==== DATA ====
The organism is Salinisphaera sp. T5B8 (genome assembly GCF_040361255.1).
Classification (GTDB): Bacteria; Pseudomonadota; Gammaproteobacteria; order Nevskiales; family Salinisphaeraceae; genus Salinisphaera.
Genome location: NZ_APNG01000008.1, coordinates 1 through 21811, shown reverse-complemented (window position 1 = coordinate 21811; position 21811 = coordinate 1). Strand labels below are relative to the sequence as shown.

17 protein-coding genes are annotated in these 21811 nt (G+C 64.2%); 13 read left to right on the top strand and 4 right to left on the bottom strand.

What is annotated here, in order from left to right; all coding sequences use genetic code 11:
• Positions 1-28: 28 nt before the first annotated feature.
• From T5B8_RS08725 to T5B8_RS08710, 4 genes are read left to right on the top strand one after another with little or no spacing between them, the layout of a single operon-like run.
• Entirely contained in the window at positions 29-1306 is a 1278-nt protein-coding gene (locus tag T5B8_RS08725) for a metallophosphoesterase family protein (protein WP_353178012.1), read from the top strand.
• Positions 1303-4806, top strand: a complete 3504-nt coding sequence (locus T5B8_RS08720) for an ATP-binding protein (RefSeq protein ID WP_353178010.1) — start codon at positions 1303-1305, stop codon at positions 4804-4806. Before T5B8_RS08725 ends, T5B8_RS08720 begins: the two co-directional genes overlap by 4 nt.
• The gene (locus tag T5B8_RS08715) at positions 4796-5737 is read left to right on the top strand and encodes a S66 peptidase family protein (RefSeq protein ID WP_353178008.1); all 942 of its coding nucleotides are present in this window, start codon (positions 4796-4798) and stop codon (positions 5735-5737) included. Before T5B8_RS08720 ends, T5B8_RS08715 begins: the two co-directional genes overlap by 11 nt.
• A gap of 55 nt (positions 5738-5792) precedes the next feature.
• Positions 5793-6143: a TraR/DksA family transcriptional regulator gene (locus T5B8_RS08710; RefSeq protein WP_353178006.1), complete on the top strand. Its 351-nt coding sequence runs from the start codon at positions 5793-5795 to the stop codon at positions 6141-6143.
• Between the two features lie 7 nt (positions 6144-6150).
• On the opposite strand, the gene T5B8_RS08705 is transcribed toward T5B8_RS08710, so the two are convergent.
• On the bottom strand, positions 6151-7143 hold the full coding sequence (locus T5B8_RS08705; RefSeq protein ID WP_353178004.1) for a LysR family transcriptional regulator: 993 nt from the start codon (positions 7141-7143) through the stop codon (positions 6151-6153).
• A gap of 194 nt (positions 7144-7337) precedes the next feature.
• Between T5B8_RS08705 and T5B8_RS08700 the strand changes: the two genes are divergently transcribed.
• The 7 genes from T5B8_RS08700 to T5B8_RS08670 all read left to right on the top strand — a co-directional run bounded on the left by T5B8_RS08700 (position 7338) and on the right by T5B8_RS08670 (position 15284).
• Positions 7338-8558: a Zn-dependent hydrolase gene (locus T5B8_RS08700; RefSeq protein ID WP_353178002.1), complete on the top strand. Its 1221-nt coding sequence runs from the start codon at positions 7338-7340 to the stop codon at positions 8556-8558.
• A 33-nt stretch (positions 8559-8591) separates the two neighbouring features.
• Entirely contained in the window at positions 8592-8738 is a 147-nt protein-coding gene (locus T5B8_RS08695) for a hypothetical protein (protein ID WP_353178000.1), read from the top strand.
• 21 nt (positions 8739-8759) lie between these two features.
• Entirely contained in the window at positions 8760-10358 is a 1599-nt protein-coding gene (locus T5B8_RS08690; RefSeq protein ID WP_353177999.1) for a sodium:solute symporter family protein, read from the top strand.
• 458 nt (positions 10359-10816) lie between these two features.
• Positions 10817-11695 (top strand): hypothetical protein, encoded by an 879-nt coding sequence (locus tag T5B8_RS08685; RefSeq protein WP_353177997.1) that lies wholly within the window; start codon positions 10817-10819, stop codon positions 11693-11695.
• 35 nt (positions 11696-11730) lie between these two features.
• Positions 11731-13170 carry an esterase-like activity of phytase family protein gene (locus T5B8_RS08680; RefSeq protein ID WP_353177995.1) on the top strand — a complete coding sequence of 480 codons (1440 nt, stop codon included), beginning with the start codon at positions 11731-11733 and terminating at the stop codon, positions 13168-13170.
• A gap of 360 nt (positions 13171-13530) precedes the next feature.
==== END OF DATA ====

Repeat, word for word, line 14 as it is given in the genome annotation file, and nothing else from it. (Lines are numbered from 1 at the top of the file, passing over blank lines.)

• On the opposite strand, the gene T5B8_RS08705 is transcribed toward T5B8_RS08710, so the two are convergent.